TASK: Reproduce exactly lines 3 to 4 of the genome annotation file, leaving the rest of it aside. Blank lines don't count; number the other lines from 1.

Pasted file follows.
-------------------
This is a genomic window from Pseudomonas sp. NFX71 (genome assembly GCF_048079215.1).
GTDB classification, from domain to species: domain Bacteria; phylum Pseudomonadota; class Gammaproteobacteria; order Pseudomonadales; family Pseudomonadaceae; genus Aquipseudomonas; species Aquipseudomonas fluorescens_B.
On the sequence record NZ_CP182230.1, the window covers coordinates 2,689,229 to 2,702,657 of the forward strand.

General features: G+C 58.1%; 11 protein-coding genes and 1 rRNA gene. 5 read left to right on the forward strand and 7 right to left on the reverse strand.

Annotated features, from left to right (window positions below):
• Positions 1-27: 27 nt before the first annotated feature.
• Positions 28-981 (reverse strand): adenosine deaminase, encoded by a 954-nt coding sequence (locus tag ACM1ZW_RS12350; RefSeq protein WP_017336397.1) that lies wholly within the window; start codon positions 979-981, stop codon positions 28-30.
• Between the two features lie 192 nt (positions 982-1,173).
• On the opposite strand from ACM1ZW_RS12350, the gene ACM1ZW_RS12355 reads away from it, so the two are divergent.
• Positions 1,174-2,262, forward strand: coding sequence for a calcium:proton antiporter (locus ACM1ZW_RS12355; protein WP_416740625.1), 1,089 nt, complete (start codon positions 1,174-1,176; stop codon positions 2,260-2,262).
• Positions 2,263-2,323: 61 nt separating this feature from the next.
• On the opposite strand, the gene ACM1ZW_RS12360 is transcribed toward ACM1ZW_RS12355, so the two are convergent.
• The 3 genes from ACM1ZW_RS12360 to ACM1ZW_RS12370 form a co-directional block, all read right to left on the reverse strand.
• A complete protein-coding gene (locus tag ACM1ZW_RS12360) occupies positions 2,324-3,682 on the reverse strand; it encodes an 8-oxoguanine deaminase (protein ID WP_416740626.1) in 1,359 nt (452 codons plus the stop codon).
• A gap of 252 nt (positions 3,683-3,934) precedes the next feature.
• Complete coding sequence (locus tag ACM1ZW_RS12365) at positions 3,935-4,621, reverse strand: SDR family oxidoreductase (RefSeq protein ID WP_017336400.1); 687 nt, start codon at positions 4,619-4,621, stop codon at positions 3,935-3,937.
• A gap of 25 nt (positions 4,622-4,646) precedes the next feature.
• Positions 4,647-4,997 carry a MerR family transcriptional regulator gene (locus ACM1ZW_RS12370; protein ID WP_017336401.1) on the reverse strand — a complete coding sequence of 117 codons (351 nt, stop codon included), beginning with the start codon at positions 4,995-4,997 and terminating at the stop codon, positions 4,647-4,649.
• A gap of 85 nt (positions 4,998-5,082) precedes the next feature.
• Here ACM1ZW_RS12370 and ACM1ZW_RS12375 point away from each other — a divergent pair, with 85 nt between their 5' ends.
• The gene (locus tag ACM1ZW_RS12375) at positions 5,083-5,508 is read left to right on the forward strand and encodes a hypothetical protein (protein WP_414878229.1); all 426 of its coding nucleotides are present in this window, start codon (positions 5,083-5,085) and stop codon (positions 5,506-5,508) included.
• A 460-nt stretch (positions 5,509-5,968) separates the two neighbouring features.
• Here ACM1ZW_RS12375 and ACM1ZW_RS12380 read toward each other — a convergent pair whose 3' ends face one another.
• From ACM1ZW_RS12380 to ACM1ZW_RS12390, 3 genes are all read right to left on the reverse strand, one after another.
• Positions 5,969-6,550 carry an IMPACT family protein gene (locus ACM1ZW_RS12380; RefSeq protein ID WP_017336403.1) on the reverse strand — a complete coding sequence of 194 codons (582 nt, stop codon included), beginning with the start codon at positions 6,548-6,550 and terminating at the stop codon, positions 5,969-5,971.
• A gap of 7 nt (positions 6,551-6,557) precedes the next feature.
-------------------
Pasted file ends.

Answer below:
On the sequence record NZ_CP182230.1, the window covers coordinates 2,689,229 to 2,702,657 of the forward strand.

General features: G+C 58.1%; 11 protein-coding genes and 1 rRNA gene. 5 read left to right on the forward strand and 7 right to left on the reverse strand.